Surprising Facts About Child Custody Cases

February 15, 2018

When a married couple gets divorced and there are kids in the family, custody of the children will be part of the divorce settlement. Child custody may seem straightforward – full custody referring to one parent having the children all the time and joint custody meaning that parents share time. In reality, it’s not that clear cut.

As a matter of fact, there are a variety of different types of child custody, including physical, legal, sole and joint custody.

  • Legal custody – parents have influence over their children’s upbringing. If legal custody is shared, both parents have input into issues such as schooling, discipline and religion.
  • Physical custody – defines which parent the child will live with. A common arrangement is for one parent to have physical custody of the children and the other parent has visitation rights.
  • Sole custody – one parent takes solo responsibility for the children. This may occur if one parent is deemed unfit.
  • Joint custody – parents have shared ownership over the kids.

Both legal and physical custody can be awarded as sole or joint custody. Joint custody, however, has a lot of gray areas. Here are some interesting facts about joint custody:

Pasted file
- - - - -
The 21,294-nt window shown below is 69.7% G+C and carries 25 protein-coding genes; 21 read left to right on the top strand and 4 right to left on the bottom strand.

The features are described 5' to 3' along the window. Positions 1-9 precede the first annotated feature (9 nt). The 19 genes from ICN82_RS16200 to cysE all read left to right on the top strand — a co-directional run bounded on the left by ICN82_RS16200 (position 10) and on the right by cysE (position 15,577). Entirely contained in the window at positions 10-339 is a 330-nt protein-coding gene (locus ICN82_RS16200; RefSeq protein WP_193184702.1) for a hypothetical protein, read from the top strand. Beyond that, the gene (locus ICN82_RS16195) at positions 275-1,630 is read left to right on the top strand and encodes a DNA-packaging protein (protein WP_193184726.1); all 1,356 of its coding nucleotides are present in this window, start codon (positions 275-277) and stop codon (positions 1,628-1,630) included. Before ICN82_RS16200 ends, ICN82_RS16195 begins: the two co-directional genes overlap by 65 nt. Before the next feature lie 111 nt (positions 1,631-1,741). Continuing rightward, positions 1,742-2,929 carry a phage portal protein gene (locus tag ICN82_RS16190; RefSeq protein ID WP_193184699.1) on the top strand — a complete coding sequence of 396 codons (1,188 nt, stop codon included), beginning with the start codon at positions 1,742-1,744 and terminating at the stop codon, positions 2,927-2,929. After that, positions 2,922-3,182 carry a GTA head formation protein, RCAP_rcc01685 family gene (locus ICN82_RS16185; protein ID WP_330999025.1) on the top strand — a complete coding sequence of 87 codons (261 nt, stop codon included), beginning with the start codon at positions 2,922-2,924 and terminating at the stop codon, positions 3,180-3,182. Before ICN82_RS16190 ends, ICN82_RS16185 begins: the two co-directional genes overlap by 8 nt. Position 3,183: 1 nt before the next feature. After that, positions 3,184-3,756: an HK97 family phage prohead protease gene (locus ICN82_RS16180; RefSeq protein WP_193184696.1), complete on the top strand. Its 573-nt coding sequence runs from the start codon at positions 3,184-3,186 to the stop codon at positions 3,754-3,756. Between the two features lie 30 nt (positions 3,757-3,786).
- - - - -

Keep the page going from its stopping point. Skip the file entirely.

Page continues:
• Both parents can make a decision about their child legally without getting consent from the other parent. However, failing to communicate properly tends to cause issues between parents and we would advise that healthy communication be the goal of both parties. If communication problems arise, it could land you back in court.
  • Neither parent can move their child away from the other parent unless they prove to the court that it is in the best interest of the child to do so. This rule is set in place to ensure that both parents live close enough to the child to make visitation as accessible as possible.
  • If a court order demands one side pay child support and they fail to do so, visitation rights can be withheld. Visitation rights and child support payments are not interdependent. For example, refusing to pay child support because your ex partner is withholding visitation is illegal.
  • Amendments to child custody situations must be done through the courts or through mediation. Both courts and mediators usually require the parent to prove that circumstances have changed dramatically and that they have a valid reason why the agreement should change.

Let’s work together to help you have peace of mind